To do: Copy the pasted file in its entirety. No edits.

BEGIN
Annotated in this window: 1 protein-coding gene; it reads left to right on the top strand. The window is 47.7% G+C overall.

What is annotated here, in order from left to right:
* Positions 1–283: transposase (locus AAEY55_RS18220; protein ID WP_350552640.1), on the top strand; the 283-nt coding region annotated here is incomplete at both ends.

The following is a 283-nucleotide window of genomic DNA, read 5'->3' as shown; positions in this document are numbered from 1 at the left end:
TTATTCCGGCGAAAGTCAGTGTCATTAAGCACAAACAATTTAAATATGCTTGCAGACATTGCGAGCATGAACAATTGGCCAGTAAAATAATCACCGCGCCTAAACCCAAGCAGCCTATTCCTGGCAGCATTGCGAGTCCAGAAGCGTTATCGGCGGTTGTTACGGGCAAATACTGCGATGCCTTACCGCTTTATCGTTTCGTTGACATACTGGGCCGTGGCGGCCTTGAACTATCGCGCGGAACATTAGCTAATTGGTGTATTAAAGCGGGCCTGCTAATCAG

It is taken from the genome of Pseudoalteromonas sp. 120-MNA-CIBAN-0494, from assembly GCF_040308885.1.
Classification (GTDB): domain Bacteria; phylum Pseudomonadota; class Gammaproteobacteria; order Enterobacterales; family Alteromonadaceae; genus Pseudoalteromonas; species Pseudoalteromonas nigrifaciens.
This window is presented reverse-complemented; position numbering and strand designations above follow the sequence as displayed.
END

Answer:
Annotated in this window: 1 protein-coding gene; it reads left to right on the top strand. The window is 47.7% G+C overall.

What is annotated here, in order from left to right:
* Positions 1–283: transposase (locus AAEY55_RS18220; protein ID WP_350552640.1), on the top strand; the 283-nt coding region annotated here is incomplete at both ends.

The following is a 283-nucleotide window of genomic DNA, read 5'->3' as shown; positions in this document are numbered from 1 at the left end:
TTATTCCGGCGAAAGTCAGTGTCATTAAGCACAAACAATTTAAATATGCTTGCAGACATTGCGAGCATGAACAATTGGCCAGTAAAATAATCACCGCGCCTAAACCCAAGCAGCCTATTCCTGGCAGCATTGCGAGTCCAGAAGCGTTATCGGCGGTTGTTACGGGCAAATACTGCGATGCCTTACCGCTTTATCGTTTCGTTGACATACTGGGCCGTGGCGGCCTTGAACTATCGCGCGGAACATTAGCTAATTGGTGTATTAAAGCGGGCCTGCTAATCAG

It is taken from the genome of Pseudoalteromonas sp. 120-MNA-CIBAN-0494, from assembly GCF_040308885.1.
Classification (GTDB): domain Bacteria; phylum Pseudomonadota; class Gammaproteobacteria; order Enterobacterales; family Alteromonadaceae; genus Pseudoalteromonas; species Pseudoalteromonas nigrifaciens.
This window is presented reverse-complemented; position numbering and strand designations above follow the sequence as displayed.